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I understand how the Phalanx can have an almost impenetrable front, and I understand the rear and sides may have to defend against an attack like the front - but what purpose do men in the middle serve? In other words, why would you ever have a Phalanx deeper than 4 rows?

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    Welcome to History.SE, Atte Juvonen! Please take the tour and read the help center. What has your research shown you so far? Where have you already searched? Please help us to help you. You may improve your question to comply with site guidelines with an edit and the help of How to Ask. – For example, please clear up: Which phalanx do you inquire about? Athenian or Macedonian? Thanks! – LаngLаngС Aug 24 '18 at 20:22
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    Nobody seems to like the middleman! – Jon Custer Aug 24 '18 at 20:27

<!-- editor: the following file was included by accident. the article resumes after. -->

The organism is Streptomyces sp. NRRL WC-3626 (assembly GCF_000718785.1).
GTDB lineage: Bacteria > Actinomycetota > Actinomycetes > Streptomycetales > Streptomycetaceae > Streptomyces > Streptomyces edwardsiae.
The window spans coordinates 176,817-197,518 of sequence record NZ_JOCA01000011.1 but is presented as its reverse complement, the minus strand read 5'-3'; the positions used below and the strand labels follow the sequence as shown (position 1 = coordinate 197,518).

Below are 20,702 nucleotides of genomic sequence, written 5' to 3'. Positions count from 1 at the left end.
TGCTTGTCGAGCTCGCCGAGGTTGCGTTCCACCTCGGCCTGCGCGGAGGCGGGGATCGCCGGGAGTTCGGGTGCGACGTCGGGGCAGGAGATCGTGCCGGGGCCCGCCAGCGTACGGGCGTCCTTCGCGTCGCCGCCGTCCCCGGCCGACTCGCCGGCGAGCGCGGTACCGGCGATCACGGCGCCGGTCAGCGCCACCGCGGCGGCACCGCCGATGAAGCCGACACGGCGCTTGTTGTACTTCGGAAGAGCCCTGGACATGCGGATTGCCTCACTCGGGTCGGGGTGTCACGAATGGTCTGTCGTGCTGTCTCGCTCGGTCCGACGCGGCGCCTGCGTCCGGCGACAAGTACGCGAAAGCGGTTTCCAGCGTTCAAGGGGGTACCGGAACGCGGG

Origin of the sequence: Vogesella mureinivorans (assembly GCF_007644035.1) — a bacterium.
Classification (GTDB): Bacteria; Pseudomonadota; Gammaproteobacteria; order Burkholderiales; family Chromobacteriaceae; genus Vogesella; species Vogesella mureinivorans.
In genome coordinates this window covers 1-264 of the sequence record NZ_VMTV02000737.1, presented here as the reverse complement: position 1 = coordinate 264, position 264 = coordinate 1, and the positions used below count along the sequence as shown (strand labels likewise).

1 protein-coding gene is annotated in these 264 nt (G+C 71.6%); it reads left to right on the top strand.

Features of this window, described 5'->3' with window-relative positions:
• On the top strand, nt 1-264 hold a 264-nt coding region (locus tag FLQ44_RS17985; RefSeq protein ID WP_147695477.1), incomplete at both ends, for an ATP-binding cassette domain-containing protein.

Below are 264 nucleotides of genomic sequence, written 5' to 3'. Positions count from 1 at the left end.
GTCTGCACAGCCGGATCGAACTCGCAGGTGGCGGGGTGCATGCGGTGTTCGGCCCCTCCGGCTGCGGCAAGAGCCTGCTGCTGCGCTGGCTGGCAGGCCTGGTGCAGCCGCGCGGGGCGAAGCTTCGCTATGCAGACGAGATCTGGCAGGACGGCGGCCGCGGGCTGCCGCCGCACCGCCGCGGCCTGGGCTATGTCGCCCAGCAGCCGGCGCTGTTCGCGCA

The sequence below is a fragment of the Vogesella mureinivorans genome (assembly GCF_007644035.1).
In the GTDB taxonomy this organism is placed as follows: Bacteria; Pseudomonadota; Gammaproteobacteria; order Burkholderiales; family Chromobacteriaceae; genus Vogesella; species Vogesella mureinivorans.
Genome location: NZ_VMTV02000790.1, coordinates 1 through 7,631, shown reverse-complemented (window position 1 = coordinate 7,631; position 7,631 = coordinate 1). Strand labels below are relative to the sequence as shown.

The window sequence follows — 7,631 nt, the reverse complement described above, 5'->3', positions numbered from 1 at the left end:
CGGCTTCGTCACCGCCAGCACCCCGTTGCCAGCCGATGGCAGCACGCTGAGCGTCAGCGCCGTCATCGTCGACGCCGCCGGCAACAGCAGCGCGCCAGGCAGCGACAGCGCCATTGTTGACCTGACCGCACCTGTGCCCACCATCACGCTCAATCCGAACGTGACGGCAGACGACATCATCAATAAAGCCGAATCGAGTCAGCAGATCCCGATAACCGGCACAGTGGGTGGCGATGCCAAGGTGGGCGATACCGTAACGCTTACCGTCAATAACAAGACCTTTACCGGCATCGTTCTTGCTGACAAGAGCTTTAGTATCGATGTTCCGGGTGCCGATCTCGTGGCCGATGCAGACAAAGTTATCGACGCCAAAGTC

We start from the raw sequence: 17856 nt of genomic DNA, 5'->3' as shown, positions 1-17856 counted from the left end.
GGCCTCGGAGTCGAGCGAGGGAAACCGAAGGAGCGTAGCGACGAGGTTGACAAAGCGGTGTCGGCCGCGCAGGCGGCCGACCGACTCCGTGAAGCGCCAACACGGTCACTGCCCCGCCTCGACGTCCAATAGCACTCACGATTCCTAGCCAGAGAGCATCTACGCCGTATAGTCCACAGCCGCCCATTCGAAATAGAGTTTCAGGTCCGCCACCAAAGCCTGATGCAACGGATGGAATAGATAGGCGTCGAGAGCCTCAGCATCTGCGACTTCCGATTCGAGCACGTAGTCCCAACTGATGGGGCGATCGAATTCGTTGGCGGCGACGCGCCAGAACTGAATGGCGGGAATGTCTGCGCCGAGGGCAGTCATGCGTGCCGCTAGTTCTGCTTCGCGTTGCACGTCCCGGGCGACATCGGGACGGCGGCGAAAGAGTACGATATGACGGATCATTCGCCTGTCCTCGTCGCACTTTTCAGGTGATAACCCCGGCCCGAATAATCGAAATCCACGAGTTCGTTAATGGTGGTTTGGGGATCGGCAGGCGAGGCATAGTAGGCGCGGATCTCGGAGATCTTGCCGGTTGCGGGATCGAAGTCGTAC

• If you took out the men in the middle rows, that would make two separate phalanxes, one in front and one in back. And if you moved the two separate phalanxes together, the back row in the front phalanx and the front row in the back phalanx would now be middle rows. You could eliminate the two new middle rows, reunite the front and back phalanxes, and repeat over and over until there wasn't any phalanx left. I suppose that often there weren't enough men available and the phalanx turned out both too narrow and without enough rows for the tactical situation. – MAGolding Aug 26 '18 at 21:42
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Most obviously, those in the rear provide reinforcements as those in front are wounded or killed or exhausted. If your phalanx is 10 deep and theirs is 5 deep, odds are you can sustain your line longer than they can.

In general, the immediate front rank form a shield wall and can fight with short swords. The ranks immediately behind can project spears and other long pole arms between and over the shoulders of the front ranks. The result is a very pointy shield wall. The advantage is to allow several ranks of men to participate in the fighting. The front rank can focus on defending, while the rear ranks can focus on attacking.